People used to think dental and vision were “the easy part” of employee benefits, but as technology has improved both fields, new approaches have been innovated and care has gotten more expensive. For many businesses with a legacy approach to benefits, their dental and vision plans are simply out-of-step with the times.

Dental plans need to account for new approaches like implant dentistry and cover a wider range of surgical procedures to make great dentistry accessible to more people. Similarly, vision plans must account for corrective laser procedures, innovative cataract removals, and so on.

Accessibility to dental and vision care greatly impact employees’ and their families’ long-term health and well-being. If your insurance offerings only cover procedures that were common in the ‘90s, you should look at revising your plan.

Benefits Administration and Integration with Payroll & HRIS

As we all know, HR professionals balance an incredible number of responsibilities, both human and administrative. One of the things that makes those day-to-day tasks so frustrating is the lack of integration between the tools they require to do their work.

For example, some HR professionals utilize an HRIS to archive employee data, an HCM for people management, a benefits administration system, and a payroll portal for financial transactions. Without backend integration between these apps and tools, professionals have to do a great deal of repeat data entry, leading to lost productivity and potentially costly transposition errors.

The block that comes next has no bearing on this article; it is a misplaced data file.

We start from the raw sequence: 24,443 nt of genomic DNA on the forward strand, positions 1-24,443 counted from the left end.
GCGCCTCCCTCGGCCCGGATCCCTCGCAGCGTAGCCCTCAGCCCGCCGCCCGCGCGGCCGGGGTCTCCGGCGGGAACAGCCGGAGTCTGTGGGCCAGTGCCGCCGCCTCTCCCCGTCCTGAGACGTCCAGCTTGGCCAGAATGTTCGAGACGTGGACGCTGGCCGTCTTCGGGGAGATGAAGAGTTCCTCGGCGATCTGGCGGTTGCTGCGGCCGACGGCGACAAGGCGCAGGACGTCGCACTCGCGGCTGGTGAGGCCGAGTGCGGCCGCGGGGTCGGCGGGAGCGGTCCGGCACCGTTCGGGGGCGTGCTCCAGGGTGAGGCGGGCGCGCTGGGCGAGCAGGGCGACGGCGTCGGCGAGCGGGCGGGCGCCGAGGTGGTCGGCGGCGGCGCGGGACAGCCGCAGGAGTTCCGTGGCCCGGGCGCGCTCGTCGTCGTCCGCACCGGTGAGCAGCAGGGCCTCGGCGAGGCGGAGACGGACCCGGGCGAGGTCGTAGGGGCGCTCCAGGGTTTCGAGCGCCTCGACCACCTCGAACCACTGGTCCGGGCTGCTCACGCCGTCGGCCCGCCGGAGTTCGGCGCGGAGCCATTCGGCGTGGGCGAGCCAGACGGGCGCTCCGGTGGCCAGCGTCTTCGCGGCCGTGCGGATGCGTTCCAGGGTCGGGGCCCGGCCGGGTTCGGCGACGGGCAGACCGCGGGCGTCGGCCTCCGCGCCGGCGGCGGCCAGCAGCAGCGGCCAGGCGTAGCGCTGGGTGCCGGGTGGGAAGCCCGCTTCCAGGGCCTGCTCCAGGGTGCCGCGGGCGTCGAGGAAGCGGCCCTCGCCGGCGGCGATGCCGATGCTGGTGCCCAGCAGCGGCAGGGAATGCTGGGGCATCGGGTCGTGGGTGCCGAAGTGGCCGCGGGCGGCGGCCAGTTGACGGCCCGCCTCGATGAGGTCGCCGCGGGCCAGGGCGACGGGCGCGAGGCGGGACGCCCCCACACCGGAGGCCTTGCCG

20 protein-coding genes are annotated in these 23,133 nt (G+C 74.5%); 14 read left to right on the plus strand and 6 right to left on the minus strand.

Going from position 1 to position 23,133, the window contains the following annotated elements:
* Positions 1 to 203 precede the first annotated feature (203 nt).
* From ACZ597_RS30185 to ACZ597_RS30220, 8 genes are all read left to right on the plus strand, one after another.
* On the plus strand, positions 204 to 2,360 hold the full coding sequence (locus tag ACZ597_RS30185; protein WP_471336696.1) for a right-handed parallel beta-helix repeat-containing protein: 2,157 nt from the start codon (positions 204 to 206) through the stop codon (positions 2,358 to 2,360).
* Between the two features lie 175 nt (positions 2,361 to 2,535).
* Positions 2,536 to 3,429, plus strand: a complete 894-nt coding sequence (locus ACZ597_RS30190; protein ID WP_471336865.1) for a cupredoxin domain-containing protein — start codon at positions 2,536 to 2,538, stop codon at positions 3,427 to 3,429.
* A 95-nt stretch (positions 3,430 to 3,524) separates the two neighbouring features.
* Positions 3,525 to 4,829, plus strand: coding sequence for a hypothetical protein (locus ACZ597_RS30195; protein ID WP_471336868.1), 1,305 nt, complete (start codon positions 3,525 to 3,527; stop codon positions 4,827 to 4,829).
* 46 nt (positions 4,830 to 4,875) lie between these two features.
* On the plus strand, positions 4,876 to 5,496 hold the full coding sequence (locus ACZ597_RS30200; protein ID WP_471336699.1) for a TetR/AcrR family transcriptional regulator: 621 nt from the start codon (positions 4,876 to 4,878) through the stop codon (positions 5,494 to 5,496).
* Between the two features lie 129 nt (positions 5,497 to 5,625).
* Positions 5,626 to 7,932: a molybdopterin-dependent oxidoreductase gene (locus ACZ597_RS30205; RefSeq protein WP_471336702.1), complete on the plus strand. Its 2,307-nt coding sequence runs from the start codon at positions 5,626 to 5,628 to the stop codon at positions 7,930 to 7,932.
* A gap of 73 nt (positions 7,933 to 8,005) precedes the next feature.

In order to run an efficient HR department that can manage benefits and other concerns in a daily, proactive manner, every organization needs to move towards a single integrated system for employee benefits, payroll, human capital management, and beyond.

Managing Short-Term Disability and FMLA

Disability and Family and Medical Leave provide a crucial safety net for all workers. However, as an employer, you have a variety of obligations and responsibilities when an employee applies for leave.

Too many organizations lack clear procedures for leave application and approval, leaving themselves open to strained relationships with employees and potentially costly lawsuits. The more proactive you can be in laying out policy for giving employees the family or recovery time they need while maintaining internal productivity, the better a support you can be for your team members and your organization as a whole.

Each business should have a clear approach to the leave application process, transparent approval criteria, and an established re-entry plan for employees when their leave is over.

Finding Alternative Funding Strategies

As our first ten challenges have illustrated, providing strong employee benefits is increasingly about flexibility and scale. The best programs are the ones tailored to the specific needs of your employees with maximum value and accessibility in mind.

With that said, it can be tough to achieve that bespoke feel with a traditional fully-funded health insurance program. The total freedom of self-funding might not be possible for all businesses, but there are a variety of new and innovative ways you can connect with alternative funding to build something more personalized.

If you’re intrigued about changing your funding model to create a more open-ended, employee-centric approach to healthcare, talk to your leadership team and benefits broker about exploring new possibilities.